SkiCo: Burnt Mountain to be open this winter

by Chad Abraham, Aspen Daily News Staff Writer

Despite the latest lawsuit aimed at preventing the Aspen Skiing Co. from enfolding a portion of Burnt Mountain into the Snowmass Ski Area, three trails over 230 acres near Two Creeks will be open this winter, a SkiCo official said Monday.
A surface lift for what has been a “hike-to” area is still being discussed, though a quad chair that was originally envisioned is off the table unless skier numbers skyrocket, Snowmass mountain manager Steve Sewell told the Snowmass Village Town Council.
Legal challenges against the U.S. Forest Service, which leases the land SkiCo uses for its ski areas, have made the Burnt Mountain project a “roller coaster” affair, Sewell said.
But crews have gotten enough work done, including cutting down hundreds of trees to link meadows in the area, in order for the sidecountry skiing experience to be ready for skiers, said Sewell, speaking at the SkiCo’s annual update to council.
Tree thinning and other work has progressed sporadically this summer to fulfill what Sewell in late August said will be a “powder skier’s dream” near the Longshot run.
The area features rolling, low-angle meadows suitable for moderate-level skiers, but will be marked as expert terrain because of the egress that will take skiers back to the Two Creeks lift. That section is more difficult because it’s narrow.
The project has been on the SkiCo’s radar since it was initially approved in 1996. Years of litigation from the Wyoming-based Ark Initiative and other plaintiffs, which alleged that the Forest Service approvals were improper, slowed the company’s plans.
The latest work stoppage occurred Sept. 7, two days after the Ark Initiative again sued the feds, this time for allegedly ignoring information about the area that qualifies it for roadless protection.
The Forest Service voluntarily ordered crews to halt the project. But they had already this summer worked on and off, based on the state of litigation, and Sewell said the work had progressed enough to open the area.
“I’m happy to say we’ve completed enough work out there to open up the terrain this ski season,” he told council. “It really is a beautiful area, and there’s some wonderful terrain.”
The Burnt Mountain terrain, which will make the Snowmass Ski Area the second-largest ski resort in Colorado behind Vail, was a longtime sidecountry skiing experience that will now have ski patrol oversight for injuries and avalanche control. It will now have signs and ropes directing people back into the ski area.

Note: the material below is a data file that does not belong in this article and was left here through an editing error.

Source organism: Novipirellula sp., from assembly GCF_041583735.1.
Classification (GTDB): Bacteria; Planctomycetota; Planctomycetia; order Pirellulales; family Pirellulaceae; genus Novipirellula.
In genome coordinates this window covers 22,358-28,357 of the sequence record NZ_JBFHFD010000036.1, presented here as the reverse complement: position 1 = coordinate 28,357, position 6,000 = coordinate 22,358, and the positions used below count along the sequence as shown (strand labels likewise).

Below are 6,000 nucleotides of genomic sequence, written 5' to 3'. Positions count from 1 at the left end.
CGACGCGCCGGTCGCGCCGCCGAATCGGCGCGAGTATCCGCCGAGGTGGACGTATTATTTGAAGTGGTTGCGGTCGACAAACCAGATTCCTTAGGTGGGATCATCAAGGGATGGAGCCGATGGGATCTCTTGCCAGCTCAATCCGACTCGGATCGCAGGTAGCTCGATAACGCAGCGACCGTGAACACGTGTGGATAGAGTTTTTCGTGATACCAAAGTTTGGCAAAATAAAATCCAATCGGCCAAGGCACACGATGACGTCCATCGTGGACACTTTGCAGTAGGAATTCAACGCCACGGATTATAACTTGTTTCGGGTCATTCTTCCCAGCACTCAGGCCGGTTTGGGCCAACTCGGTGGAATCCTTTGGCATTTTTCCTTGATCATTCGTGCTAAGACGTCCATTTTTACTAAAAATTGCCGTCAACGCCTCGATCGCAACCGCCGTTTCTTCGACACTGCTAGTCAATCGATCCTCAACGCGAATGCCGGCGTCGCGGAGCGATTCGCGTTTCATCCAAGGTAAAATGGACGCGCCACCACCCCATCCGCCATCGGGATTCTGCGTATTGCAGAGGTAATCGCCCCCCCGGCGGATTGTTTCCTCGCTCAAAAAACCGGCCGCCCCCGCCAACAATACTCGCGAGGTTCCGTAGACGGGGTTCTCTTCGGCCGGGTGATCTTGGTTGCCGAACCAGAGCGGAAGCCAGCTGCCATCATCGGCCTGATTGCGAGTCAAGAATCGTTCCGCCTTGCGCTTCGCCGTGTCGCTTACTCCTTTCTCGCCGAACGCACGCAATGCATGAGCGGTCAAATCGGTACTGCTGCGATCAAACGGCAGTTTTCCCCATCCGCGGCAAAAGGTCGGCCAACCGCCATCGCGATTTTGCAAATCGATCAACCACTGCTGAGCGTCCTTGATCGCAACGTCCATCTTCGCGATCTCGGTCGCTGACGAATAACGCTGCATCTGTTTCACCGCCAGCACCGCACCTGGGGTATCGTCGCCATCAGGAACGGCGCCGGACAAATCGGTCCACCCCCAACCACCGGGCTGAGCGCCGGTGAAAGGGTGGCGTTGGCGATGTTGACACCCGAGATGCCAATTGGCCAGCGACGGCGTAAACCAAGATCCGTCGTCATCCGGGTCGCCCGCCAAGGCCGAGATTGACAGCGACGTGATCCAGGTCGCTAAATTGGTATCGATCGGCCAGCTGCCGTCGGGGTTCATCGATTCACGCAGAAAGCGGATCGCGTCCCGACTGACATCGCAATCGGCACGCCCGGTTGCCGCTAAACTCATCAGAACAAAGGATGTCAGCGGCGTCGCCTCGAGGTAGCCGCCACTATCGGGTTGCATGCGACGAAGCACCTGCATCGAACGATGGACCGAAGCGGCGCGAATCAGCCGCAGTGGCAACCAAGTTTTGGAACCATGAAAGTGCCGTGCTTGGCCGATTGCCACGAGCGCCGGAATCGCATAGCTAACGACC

“I don’t think it’s any secret that there’s been an awful lot of people who have skied this for many, many years and there’s been an awful lot of people who shouldn’t have skied it,” Sewell said. “We’ve had I can’t tell you how many night rescues out there, going out to pick up people who were lost.”
Councilman John Wilkinson was the only town official with comments and questions. He said he is a routine user of the area and asked whether a closure gate in the area, denoting lynx habitat, would be relocated.
The gate will be moved a little farther to the east, so that the lynx habitat will comprise the eastern boundary of the ski area, Sewell said.
“We’ll share a portion of the lynx conservation area with our eastern boundary,” he said, adding that there will be a Forest Service access point for people wanting to traverse to Buttermilk or elsewhere on Burnt Mountain.
Responding to a question from Wilkinson, Sewell said both the quad and surface lifts have been approved in the company’s master plan for the area. But SkiCo would need to see dramatic increase in skier visits before it could justify a quad chair out there, he said.
A surface lift still being discussed, though he acknowledged that he “hike-to” area affords a unique experience devoid of many people.
“It’s pretty unusual for a ski area to offer a semi-backcountry experience that you have to hike to for intermediate skiers,” Sewell said.
Wilkinson agreed, saying the Longshot/Burnt Mountain area is the only “hike-to blue square that I know of in North America.” He discouraged a lift because it would degrade from the experience and turn it into “a larger Elk Camp.”
Sewell reiterated that SkiCo’s plans for the area are dependent on skier visits.